Afghanistan, Iraq, Indonesia?: By Acting Now Japan Can Say No Later
Allen Lewis (International University of Japan and GLOCOM)
The 9/11 terrorist attack on the US facilitated the redefinition of Japan's security commitment to the US and illustrated its willingness to take a more active role in the War on Terror. On October 29th 2001, The Koizumi administration quickly passed the Special Measures Antiterrorism Law through the Diet, sending a clear message of support to Washington and distancing itself from past criticisms of 'too little too late' that it received after the Gulf War in 1991. In the aftermath of 9/11, public support for the War on Terror allowed for the passage of the counter-terrorism legislation that preceded the deployment of Japanese forces to Afghanistan, a first for anything other than peacekeeping, since World War II. However, the historic anti-terrorism law limits Japanese support to actions directly related to the terrorist attacks of 9/11. Japan's substantial contribution for Afghanistan was just what was needed to show support for the US and the War on Terrorism and a poignant example of Japan's realization of its need to quickly respond to the changing security environment and the threats posed by global terrorism.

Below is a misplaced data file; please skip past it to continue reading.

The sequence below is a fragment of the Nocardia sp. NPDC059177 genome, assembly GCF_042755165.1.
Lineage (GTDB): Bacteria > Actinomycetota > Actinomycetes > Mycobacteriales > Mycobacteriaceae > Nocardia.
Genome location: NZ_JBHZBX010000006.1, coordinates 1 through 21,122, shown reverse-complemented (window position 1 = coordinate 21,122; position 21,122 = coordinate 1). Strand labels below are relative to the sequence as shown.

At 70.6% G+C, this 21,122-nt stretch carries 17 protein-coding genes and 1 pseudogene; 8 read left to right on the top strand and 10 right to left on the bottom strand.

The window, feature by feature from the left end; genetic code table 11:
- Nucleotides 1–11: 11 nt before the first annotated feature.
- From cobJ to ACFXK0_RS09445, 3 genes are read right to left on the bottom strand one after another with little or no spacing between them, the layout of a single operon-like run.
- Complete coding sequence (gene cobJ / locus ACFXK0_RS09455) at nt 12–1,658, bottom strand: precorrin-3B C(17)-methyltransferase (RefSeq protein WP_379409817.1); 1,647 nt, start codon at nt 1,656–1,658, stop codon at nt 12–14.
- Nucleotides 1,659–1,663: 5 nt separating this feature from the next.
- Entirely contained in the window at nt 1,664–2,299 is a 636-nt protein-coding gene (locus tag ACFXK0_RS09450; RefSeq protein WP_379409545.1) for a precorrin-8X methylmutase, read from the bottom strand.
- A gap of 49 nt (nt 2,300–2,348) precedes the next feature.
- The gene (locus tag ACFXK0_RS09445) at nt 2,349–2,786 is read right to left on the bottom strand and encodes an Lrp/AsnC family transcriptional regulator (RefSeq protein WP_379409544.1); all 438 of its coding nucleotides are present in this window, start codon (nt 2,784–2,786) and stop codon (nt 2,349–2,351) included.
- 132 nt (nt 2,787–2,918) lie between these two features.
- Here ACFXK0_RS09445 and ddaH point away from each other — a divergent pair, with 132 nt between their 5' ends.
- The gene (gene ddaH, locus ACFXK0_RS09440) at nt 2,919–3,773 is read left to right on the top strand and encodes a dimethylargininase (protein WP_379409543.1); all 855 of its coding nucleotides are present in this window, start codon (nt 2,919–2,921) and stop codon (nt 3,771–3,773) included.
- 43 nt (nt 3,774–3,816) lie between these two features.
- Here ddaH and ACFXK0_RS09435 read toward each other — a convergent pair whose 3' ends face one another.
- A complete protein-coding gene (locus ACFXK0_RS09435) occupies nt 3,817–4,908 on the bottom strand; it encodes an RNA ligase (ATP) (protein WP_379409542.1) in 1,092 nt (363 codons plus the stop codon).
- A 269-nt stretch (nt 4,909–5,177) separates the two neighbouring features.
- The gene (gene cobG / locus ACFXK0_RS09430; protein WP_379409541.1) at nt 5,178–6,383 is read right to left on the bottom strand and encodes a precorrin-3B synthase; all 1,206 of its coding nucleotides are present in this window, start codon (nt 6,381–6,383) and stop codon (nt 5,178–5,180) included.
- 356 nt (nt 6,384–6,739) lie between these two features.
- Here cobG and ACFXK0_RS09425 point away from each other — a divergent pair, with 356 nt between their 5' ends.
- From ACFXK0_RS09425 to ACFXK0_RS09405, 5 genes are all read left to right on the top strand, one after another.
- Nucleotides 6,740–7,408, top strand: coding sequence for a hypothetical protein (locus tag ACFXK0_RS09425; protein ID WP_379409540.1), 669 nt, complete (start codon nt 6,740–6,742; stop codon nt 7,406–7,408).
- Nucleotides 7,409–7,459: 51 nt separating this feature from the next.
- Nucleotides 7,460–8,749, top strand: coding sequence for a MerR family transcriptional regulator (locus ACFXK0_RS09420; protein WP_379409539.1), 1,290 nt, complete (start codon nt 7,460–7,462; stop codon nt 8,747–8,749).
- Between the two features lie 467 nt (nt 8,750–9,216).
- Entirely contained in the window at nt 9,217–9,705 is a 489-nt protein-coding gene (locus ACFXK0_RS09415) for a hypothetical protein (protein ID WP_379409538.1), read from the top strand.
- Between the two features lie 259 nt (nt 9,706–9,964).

Despite the public's misgivings, Japan will most likely send troops in some capacity to assist in the reconstruction of Iraq. Their role, where they are stationed—possibly Baghdad International Airport, are details that need to be ironed out and polished. However, the issue is no longer IF, but where and how. That's the case now, whether we like it or not, but what is the future of the War on Terror?
The recent debates surrounding Japans Peacekeeping/reconstructing/occupation in Iraq have emphasized and focused on the short term issues and missed the larger point and longer term benefits. Japan's commitment to support the US in the Global War on Terrorism has been widely appreciated and encouraged by the US. Good. After Afghanistan and Iraq, (where Japan will do something, somewhere, were just not sure where or how yet) Japan has made a substantial deposit in the Bank of Good Will America. Japan has proven that the checkbook diplomacy it utilized after the first war in Iraq is a thing of the past. Japan's peacekeepers have been on the ground in Afghanistan and will in all likelihood be in Iraq very soon - deposits that will mature if the war on terror moves to East Asia.
The bombing of the J.W. Marriott Hotel is only the most recent example of the instability and terror radical Islamic groups like Jemaah Islamiah are able to cause in Indonesia. Given Japan's growing apprehension in becoming involved in every US operation in its war on terror, and the rest of Asia's uneasiness with a stronger Japanese military, further instability and either direct US intervention or closer cooperation with the Indonesian Military, could put Japan between a rock and a hard place. By participating in Iraq now, Japan can politely decline to offer troops in any hostile situation that may develop in Indonesia, thus, avoiding stirring up bitterness from the past with its neighbors but still having supported the US. Putting away for the future is never easy, better to invest now than pay the higher costs and risks later. The writing is on the wall in Indonesia, the question is whether the Japanese government is able to read it in time.